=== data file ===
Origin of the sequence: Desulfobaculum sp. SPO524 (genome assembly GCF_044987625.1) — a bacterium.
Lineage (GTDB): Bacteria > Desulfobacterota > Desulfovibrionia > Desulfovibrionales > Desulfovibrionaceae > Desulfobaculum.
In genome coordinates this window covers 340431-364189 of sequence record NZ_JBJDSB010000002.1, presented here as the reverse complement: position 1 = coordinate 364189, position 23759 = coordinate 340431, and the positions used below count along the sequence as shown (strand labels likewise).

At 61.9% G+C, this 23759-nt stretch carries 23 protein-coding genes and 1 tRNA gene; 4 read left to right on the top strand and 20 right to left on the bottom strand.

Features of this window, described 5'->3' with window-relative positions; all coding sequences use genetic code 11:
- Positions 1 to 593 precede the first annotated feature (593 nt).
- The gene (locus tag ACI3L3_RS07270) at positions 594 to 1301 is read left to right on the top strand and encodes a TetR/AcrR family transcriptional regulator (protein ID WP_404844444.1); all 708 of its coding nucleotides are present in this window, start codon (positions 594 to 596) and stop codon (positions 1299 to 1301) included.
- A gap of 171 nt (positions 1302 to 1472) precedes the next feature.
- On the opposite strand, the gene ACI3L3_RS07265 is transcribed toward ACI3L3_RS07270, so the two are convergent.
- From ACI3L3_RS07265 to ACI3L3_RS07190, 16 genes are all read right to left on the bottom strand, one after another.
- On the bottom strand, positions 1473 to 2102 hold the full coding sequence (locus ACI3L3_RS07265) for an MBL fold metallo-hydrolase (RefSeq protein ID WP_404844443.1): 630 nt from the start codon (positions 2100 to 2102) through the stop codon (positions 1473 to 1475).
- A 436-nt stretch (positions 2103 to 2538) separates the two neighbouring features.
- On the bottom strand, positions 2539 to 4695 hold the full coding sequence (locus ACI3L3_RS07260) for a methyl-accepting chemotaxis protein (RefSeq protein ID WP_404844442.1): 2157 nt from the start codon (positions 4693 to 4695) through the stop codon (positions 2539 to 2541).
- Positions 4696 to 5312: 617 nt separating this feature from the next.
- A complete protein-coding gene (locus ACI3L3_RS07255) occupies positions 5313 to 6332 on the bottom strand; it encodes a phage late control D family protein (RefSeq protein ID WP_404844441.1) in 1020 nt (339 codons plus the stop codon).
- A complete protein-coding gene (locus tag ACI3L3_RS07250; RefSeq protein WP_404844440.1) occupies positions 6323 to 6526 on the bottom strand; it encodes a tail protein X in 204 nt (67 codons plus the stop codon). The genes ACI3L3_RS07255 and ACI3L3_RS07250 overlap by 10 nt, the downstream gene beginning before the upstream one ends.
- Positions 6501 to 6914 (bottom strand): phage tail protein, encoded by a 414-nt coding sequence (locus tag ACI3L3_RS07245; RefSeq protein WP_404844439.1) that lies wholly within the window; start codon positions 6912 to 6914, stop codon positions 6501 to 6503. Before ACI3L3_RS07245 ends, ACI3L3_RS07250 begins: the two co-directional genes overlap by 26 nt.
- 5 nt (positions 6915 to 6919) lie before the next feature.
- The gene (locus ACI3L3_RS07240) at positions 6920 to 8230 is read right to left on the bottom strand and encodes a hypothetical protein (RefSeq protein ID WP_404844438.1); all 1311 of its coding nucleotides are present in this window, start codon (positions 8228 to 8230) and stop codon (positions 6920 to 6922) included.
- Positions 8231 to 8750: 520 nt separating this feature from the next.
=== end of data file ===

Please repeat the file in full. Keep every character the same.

Origin of the sequence: Desulfobaculum sp. SPO524 (genome assembly GCF_044987625.1) — a bacterium.
Lineage (GTDB): Bacteria > Desulfobacterota > Desulfovibrionia > Desulfovibrionales > Desulfovibrionaceae > Desulfobaculum.
In genome coordinates this window covers 340431-364189 of sequence record NZ_JBJDSB010000002.1, presented here as the reverse complement: position 1 = coordinate 364189, position 23759 = coordinate 340431, and the positions used below count along the sequence as shown (strand labels likewise).

At 61.9% G+C, this 23759-nt stretch carries 23 protein-coding genes and 1 tRNA gene; 4 read left to right on the top strand and 20 right to left on the bottom strand.

Features of this window, described 5'->3' with window-relative positions; all coding sequences use genetic code 11:
- Positions 1 to 593 precede the first annotated feature (593 nt).
- The gene (locus tag ACI3L3_RS07270) at positions 594 to 1301 is read left to right on the top strand and encodes a TetR/AcrR family transcriptional regulator (protein ID WP_404844444.1); all 708 of its coding nucleotides are present in this window, start codon (positions 594 to 596) and stop codon (positions 1299 to 1301) included.
- A gap of 171 nt (positions 1302 to 1472) precedes the next feature.
- On the opposite strand, the gene ACI3L3_RS07265 is transcribed toward ACI3L3_RS07270, so the two are convergent.
- From ACI3L3_RS07265 to ACI3L3_RS07190, 16 genes are all read right to left on the bottom strand, one after another.
- On the bottom strand, positions 1473 to 2102 hold the full coding sequence (locus ACI3L3_RS07265) for an MBL fold metallo-hydrolase (RefSeq protein ID WP_404844443.1): 630 nt from the start codon (positions 2100 to 2102) through the stop codon (positions 1473 to 1475).
- A 436-nt stretch (positions 2103 to 2538) separates the two neighbouring features.
- On the bottom strand, positions 2539 to 4695 hold the full coding sequence (locus ACI3L3_RS07260) for a methyl-accepting chemotaxis protein (RefSeq protein ID WP_404844442.1): 2157 nt from the start codon (positions 4693 to 4695) through the stop codon (positions 2539 to 2541).
- Positions 4696 to 5312: 617 nt separating this feature from the next.
- A complete protein-coding gene (locus ACI3L3_RS07255) occupies positions 5313 to 6332 on the bottom strand; it encodes a phage late control D family protein (RefSeq protein ID WP_404844441.1) in 1020 nt (339 codons plus the stop codon).
- A complete protein-coding gene (locus tag ACI3L3_RS07250; RefSeq protein WP_404844440.1) occupies positions 6323 to 6526 on the bottom strand; it encodes a tail protein X in 204 nt (67 codons plus the stop codon). The genes ACI3L3_RS07255 and ACI3L3_RS07250 overlap by 10 nt, the downstream gene beginning before the upstream one ends.
- Positions 6501 to 6914 (bottom strand): phage tail protein, encoded by a 414-nt coding sequence (locus tag ACI3L3_RS07245; RefSeq protein WP_404844439.1) that lies wholly within the window; start codon positions 6912 to 6914, stop codon positions 6501 to 6503. Before ACI3L3_RS07245 ends, ACI3L3_RS07250 begins: the two co-directional genes overlap by 26 nt.
- 5 nt (positions 6915 to 6919) lie before the next feature.
- The gene (locus ACI3L3_RS07240) at positions 6920 to 8230 is read right to left on the bottom strand and encodes a hypothetical protein (RefSeq protein ID WP_404844438.1); all 1311 of its coding nucleotides are present in this window, start codon (positions 8228 to 8230) and stop codon (positions 6920 to 6922) included.
- Positions 8231 to 8750: 520 nt separating this feature from the next.